Disney backed The Force Awakens with extensive marketing campaigns.Deadline Hollywood estimated the media value was $175 million; its costs alongside home media revenues had later risen to $423 million by The Guardian. On November 28, 2014, Lucasfilm released an 88-second teaser trailer. It was screened in selected cinemas across the United States and Canada and in theaters worldwide in December 2014. It was also released on YouTube and the iTunes Store, generating 58.2 million views on YouTube in its first week. Critics compared the brief footage favorably to the production values of the original trilogy. The Hollywood Reporter called the trailer "perfectly potent nostalgia", praising its mix of old and new.Empire was impressed by the continuity with the first films—"the feel of classic Star Wars"—but noted the absence of Hamill, Ford, and Fisher and speculated about the significance of the new characters.The Guardian wrote that the use of the Star Wars fanfare by John Williams reinforced brand loyalty among fans.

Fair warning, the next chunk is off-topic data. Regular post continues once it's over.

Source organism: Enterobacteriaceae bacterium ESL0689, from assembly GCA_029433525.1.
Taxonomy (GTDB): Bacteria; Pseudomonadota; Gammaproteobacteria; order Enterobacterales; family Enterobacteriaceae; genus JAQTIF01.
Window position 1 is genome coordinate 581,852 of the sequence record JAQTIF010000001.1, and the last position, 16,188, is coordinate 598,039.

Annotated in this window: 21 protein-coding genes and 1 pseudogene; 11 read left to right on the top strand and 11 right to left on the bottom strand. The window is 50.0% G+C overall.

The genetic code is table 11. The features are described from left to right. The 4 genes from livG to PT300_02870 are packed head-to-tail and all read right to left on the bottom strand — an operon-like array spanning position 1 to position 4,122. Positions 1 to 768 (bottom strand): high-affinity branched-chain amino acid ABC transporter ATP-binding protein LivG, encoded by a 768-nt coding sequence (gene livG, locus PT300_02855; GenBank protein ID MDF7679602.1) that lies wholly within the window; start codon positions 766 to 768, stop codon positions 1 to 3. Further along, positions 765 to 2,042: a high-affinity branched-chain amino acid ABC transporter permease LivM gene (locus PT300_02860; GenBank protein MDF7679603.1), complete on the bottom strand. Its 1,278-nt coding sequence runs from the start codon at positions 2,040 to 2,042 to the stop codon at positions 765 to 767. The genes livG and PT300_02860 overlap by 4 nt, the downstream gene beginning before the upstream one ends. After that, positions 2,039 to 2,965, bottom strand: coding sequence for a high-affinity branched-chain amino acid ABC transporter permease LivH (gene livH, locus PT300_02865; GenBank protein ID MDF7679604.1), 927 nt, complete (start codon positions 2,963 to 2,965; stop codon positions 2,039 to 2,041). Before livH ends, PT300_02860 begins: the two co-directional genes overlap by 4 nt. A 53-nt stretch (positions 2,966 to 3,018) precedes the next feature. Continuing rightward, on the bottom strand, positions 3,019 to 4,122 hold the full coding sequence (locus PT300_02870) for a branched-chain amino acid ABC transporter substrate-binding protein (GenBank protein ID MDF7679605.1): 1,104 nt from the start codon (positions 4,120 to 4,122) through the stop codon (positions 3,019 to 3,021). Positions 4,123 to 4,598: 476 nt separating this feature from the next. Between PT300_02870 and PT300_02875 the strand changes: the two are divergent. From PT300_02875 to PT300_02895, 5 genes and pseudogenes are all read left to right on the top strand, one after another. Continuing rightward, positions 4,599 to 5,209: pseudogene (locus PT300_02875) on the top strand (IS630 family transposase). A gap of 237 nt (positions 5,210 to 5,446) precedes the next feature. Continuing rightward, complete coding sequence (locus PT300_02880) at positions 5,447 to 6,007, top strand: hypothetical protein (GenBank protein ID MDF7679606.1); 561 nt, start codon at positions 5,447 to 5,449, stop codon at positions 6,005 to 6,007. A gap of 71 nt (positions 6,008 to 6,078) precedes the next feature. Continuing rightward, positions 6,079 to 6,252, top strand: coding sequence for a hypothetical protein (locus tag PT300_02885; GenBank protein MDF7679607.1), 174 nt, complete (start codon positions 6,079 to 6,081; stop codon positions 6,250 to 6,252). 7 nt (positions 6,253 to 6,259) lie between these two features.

Large-scale outdoor advertising for Star Wars: The Force Awakens in the city center of Nuremberg, Germany
On December 11, 2014, Abrams and Kennedy released a series of eight mock Toppstrading cards revealing the names of several characters. On April 16, 2015, a second teaser trailer, this one lasting two minutes, was shown at the opening panel at the Star Wars Celebration in Anaheim, California. Lucasfilm president Kathleen Kennedy said the reaction to the trailer was "staggering [...] the entire room of almost eight thousand people just leapt to their feet and roared, I mean I can't think of anything I've ever been to—other than a rock concert—that felt quite like that". The trailer was viewed over 88million times within the first 24 hours of release. The trailer shows many of the new characters and the first footage of Chewbacca and Han Solo. The Huffington Post's Graham Milne wrote that the trailer "was an affirmation of something that we'd long been told was never going to happen. This was a gift. This was faith rewarded. About damn time."